Concern over plans for fire and police link-up

Firefighters could have a change of role under new proposals
Firefighters could have a change of role under new proposals

THIS WEEK IN 1993: Portsmouth teenager killed in knife fight

  • Government consultation launched into crime commissioners taking on fire role
  • Under this plan senior fire officers could also apply to be chief constables
  • Emergency service figures in Hampshire have mixed reaction to announcement
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CONCERNS have been raised over plans to allow senior firefighters to become police chiefs.

It comes as the government launched a consultation proposing handing the powers of fire service authorities to elected police and crime commissioners, if there is a good local case.

We are very different in what we do and I don’t think they should be linked just because they are both blue light services

Hampshire Police Federation chairman John Apter

The plan includes the possibility senior fire officers can apply to be chief constables.

Hampshire Fire and Rescue Service and Hampshire Constabulary are already set to share a headquarters with some shared back-office staff.

But Hampshire Police Federation chairman John Apter, who represents rank-and-file officers, has concerns over both plans.

He said: ‘We are very different in what we do and I don’t think they should be linked just because they are both blue-light services.’

Mr Apter added: ‘The role of the PCC even now is an extremely powerful role for one individual, I think the consultation needs to look at that role.’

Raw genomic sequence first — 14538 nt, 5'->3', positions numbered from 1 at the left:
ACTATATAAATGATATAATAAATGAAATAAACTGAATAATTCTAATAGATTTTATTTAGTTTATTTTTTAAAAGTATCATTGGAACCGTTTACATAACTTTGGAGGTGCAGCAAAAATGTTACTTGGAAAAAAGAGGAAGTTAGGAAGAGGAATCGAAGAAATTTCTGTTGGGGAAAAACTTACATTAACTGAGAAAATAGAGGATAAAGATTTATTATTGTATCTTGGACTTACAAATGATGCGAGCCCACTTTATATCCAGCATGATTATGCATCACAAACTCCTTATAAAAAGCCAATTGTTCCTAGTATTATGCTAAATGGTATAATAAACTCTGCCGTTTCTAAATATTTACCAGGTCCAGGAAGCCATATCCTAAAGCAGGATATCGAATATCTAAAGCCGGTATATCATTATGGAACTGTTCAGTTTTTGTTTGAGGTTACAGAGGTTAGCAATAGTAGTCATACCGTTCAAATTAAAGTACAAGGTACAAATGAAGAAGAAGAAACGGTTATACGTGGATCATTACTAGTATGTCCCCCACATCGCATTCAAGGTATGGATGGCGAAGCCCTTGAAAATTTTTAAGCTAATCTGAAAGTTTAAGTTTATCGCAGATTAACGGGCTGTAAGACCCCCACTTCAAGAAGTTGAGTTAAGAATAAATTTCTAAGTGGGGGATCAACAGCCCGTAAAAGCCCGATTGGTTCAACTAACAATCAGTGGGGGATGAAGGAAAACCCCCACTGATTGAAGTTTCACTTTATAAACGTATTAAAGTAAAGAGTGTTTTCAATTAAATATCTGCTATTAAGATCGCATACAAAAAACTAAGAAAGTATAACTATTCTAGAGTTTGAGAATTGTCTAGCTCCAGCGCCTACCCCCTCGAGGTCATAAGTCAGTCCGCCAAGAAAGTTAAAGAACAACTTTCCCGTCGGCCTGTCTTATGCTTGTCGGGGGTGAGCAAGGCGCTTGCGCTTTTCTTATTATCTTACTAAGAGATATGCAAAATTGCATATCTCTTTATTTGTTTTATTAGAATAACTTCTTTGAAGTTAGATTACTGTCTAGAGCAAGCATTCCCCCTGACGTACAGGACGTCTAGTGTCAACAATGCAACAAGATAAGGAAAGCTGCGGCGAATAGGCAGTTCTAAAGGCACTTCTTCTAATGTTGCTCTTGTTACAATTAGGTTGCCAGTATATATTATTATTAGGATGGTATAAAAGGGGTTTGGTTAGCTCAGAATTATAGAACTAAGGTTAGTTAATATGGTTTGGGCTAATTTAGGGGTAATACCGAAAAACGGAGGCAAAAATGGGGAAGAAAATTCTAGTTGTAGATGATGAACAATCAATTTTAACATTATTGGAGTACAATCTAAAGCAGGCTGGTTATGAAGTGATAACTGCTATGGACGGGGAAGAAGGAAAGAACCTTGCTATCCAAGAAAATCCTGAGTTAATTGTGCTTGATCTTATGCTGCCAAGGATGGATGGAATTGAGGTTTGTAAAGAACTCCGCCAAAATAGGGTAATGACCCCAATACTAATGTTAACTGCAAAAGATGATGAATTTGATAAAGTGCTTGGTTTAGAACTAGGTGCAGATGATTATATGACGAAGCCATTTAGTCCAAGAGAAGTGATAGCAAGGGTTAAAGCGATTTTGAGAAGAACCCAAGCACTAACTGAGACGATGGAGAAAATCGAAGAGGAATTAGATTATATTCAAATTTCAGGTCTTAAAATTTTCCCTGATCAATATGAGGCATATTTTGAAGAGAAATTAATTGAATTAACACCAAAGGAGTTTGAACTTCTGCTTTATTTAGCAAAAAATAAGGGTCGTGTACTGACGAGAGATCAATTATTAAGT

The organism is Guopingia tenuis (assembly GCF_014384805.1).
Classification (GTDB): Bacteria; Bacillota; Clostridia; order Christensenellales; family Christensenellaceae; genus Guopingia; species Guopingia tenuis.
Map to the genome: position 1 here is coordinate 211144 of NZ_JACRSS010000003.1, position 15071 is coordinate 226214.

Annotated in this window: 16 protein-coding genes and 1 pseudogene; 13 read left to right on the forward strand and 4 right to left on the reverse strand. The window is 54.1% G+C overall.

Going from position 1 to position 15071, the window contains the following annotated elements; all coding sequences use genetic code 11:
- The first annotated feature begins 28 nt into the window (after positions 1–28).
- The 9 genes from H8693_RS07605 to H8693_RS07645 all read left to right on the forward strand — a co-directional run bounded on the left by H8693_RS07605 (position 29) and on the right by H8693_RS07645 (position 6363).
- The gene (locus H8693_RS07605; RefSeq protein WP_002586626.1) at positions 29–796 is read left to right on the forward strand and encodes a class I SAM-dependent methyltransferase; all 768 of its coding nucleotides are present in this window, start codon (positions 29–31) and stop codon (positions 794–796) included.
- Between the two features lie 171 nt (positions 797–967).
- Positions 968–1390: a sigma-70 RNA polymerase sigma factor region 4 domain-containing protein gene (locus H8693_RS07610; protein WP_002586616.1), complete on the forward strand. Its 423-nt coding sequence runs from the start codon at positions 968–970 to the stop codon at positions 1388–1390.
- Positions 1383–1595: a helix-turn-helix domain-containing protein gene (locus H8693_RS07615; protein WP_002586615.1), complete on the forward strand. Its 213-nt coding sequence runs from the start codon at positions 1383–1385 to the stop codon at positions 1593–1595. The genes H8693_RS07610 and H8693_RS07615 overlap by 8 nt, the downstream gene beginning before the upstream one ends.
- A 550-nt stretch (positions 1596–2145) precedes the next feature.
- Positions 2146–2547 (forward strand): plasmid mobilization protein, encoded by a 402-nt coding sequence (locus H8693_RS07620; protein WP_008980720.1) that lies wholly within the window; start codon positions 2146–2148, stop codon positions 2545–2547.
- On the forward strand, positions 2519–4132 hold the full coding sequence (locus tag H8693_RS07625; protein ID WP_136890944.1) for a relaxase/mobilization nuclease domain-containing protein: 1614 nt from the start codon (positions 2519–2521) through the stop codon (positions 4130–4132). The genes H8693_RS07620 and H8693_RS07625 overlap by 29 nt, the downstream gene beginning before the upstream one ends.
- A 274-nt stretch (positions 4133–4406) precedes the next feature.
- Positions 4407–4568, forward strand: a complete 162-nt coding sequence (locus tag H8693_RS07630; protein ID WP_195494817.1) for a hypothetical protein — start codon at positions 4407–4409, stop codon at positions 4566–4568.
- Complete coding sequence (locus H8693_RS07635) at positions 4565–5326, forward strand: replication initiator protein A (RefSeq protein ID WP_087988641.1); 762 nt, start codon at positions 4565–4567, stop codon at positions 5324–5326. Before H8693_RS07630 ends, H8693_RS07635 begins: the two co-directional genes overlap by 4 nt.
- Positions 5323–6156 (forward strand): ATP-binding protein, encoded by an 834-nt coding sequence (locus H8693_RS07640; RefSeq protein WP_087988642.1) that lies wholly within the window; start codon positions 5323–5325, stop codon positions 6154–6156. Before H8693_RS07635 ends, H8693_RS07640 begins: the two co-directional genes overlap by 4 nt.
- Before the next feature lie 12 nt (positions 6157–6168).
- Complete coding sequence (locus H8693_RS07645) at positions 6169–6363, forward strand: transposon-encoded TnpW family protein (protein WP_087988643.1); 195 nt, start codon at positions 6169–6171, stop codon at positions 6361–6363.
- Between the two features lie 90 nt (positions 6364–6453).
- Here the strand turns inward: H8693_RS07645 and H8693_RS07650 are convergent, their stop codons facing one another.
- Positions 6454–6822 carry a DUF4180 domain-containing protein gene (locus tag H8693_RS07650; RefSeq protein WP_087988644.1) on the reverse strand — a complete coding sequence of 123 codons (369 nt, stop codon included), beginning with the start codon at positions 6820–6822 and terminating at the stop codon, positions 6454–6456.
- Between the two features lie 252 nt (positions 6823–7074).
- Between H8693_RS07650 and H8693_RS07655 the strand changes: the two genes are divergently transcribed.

Currently, local councillors sit on the Hampshire Fire Authority and oversee its governance, while Hampshire PCC Simon Hayes was directly elected to oversee the police in the county.

Mr Hayes said the consultation was ‘certainly interesting’.

He said back-office staff have been shared and a new shared-vehicle maintenance scheme is being brought forward.

He added: ‘Hampshire Constabulary and Hampshire Fire and Rescue Service already have an excellent track record of delivering a high quality service in partnership that protects people and places, providing good value for money for the tax payer.’

He added: ‘These are challenging times, particularly for all who are working to protect and keep us safe, so I welcome any opportunity to explore ways that might allow continued improvement.’

There are no plans to amalgamate the two services or their funding. Police will not be able to act as firefighters, nor would firefighters be able to undertake activity needing warrant powers.

Cllr Christopher Carter, chairman of the fire authority, said: ‘I believe the governance of the fire service by the authority is excellent the way it is,’ he said.